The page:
A quick scan of the Amazon and Salon reviews, which are proper reviews with plot synopses and everything a prospective reader could desire, indicates that this book is of the love-it-or-hate-it Marmite type. I'd agree, although I'd add to my review overview that despite the inclusion of footnotes and such it's closer to Jasper Fforde's Thursday Next (not Nursery Crimes) books than Terry Pratchett, but not at all as cheerfully bonkers and far more menacing and introverted. Thursday Next's rather disturbing great-uncle professor who lost tenure under the darkest of clouds as written by Borges (he comes back later), perhaps.

A scan of the the reviews of the "urrggh, Marmite, blech"-type shows that this isn't the book for readers who just can't abide Umberto Eco and writers of his ilk. But I think that if it's just Eco's prose style that puts you off, rather than his content, it's worth looking at this book, purely on the grounds that Eco can leave the unwary reader feeling trapped in the coils of his rococco prose. Somoza's style (and oh, how I long to write Samosa's style) is less elaborated than Eco's and more lucid. The disorientating, clever twistiness remains, but I didn't feel as if I were also being showered with the shredded contents of a gilded thesaurus by a million pudgy putti.

The other thing to add to the review overview is that I wouldn't read this book looking for the next historical whodunnit à la grecque. Thither lies disappointment. There's a murder, but that's not really the whole point, and the ending isn't exactly Christie.

On the other hand if deep-down, you secretly rather enjoy following digs and snide asides as academics wrangle over obscure points and interpretations via cross-references and footnotes, even though you know this means you are turning into your father (hairy ears and all) you will probably enjoy this. Besides, it's a book about books, playing with other books.* If you like it when an author constantly pulls the rug out from under your feet, even if it's technically cheating (or at least, making up the rules as he goes along) read on.

For me, the best part of the book is sitting back, relaxing and letting the the author, or narrator, or translator or whoever mess with my mind. He or she or it or whoever might make things up. He might even take the piss a few times. But even though I've read it a few times now, this book invariably leaves me with the oddest combination of two very distinct, and yet long-winded feelings:

1.I get the buzz that normally happens when the stars align and somehow I'm able to work out a series of clues for a cryptic crossword.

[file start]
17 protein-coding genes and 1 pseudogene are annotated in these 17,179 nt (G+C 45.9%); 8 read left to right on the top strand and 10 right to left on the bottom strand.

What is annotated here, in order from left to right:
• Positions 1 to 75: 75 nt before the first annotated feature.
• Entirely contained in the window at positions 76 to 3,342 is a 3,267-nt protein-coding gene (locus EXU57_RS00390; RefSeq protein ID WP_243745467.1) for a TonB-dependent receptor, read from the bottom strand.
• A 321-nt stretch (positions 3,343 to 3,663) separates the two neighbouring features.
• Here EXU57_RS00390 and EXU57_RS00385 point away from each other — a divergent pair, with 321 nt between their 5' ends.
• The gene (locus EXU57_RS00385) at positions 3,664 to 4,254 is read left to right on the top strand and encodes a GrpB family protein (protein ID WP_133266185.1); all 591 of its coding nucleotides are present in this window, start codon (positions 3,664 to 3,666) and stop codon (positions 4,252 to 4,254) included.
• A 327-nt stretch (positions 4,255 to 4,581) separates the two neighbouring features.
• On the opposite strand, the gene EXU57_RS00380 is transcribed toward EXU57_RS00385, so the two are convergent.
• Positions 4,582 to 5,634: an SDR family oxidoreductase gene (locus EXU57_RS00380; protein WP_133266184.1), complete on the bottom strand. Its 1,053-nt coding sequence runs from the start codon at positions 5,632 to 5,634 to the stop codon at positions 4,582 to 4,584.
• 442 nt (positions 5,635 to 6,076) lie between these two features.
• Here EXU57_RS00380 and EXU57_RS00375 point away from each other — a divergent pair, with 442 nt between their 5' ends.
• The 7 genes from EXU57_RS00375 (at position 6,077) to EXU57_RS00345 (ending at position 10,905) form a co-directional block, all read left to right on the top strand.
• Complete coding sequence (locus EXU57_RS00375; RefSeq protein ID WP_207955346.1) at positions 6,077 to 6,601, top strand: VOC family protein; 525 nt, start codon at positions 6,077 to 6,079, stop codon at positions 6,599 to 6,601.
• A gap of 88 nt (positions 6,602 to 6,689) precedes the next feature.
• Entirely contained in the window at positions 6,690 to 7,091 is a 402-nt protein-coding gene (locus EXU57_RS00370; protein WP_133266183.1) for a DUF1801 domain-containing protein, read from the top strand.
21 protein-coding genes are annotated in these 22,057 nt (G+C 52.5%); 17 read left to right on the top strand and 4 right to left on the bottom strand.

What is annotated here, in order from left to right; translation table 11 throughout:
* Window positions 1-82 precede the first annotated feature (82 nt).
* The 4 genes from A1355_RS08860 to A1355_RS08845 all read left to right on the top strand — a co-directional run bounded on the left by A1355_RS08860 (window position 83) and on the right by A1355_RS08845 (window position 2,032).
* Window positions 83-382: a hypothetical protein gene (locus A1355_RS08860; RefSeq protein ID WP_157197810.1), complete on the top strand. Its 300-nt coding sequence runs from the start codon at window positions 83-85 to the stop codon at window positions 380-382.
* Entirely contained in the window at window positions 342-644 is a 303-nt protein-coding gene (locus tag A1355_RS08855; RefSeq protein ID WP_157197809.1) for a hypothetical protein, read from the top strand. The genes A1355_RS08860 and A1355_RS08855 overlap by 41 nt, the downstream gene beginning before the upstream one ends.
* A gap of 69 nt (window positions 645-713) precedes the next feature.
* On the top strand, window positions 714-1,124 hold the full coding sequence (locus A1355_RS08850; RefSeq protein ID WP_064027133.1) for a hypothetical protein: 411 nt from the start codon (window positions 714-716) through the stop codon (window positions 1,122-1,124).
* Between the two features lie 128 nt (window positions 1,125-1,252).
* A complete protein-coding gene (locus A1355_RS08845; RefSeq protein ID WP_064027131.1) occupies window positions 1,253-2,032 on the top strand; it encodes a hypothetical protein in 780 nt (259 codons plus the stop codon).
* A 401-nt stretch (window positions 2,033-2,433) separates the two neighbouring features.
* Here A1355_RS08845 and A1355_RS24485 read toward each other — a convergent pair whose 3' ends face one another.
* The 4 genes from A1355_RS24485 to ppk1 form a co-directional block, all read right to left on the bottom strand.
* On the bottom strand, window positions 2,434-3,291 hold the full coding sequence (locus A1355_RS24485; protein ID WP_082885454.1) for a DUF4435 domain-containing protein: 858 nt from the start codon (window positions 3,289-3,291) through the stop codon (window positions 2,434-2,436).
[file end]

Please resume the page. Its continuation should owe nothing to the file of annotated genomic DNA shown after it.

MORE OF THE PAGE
2.But at the same time, it leaves me genuinely unsettled. Not in the the "AAa! Whatwasthatnoise? AAAaa!" way, though. Instead, it's in the "But what if I go to sleep and it turns out that this life is really something/one dreaming and then who/whatever is dreaming wakes up while I'm asleep and what happens then????aaaahhhh!!! No wait! What about what we see in the mirrors!!! aaah!!!!" kind of way.

Best to put it like this - it's one of the few books that actually made me think it might be a good idea to read some more Borges. One of these days. As long as there's enough coffee.

*Except they didn't really have books in those days. Or novels, as Salon points out. Probably they didn't have philosopher-detectives too, but at least there were libraries and monkeys. There were no monk-how do you know? you were too busy contemplating the exercise non-outfits of those ancient greek athletes. I WAS NO-- And anyhow, My mind was SO COMPLETELY on higher thin- do you know what people think when you stick a footnote like this at the end of this kind of review? Especially one where you name-drop Borges, TWICE. I'll tell you what they think. They think, "What a pretentious tw--"

Tuesday, November 13, 2007


…aka brief impressionist sketches of some recent (in the last year) book encounters. Still not reviewing them properly, I might add, and will likely be annoyingly nonspecific or focus on minutiae to the exclusion of all else.

The Privilege of the Sword - Ellen Kushner

I almost don't want to write anything about this book and why I love it with the unholy passion of thousand raging monkeys. Partly because I'd never heard of the writer or the book, and picked it up at random, unhyped, undusted and lonely off a "recent releases" bookshelf in a sci-fi/fantasy bookstore. Then I forgot about it completely for 6 months. So I started it with no expectations.